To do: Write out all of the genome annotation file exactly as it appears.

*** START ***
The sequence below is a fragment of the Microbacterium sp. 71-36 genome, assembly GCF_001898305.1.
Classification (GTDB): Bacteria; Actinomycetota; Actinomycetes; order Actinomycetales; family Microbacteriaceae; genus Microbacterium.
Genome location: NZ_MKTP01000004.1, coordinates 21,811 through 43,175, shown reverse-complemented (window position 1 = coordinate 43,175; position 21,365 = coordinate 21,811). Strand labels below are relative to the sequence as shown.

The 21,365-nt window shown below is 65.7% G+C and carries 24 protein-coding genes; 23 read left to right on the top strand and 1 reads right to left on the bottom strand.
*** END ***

The sequence below is a fragment of the Microbacterium sp. 71-36 genome, assembly GCF_001898305.1.
Classification (GTDB): Bacteria; Actinomycetota; Actinomycetes; order Actinomycetales; family Microbacteriaceae; genus Microbacterium.
Genome location: NZ_MKTP01000004.1, coordinates 21,811 through 43,175, shown reverse-complemented (window position 1 = coordinate 43,175; position 21,365 = coordinate 21,811). Strand labels below are relative to the sequence as shown.

The 21,365-nt window shown below is 65.7% G+C and carries 24 protein-coding genes; 23 read left to right on the top strand and 1 reads right to left on the bottom strand.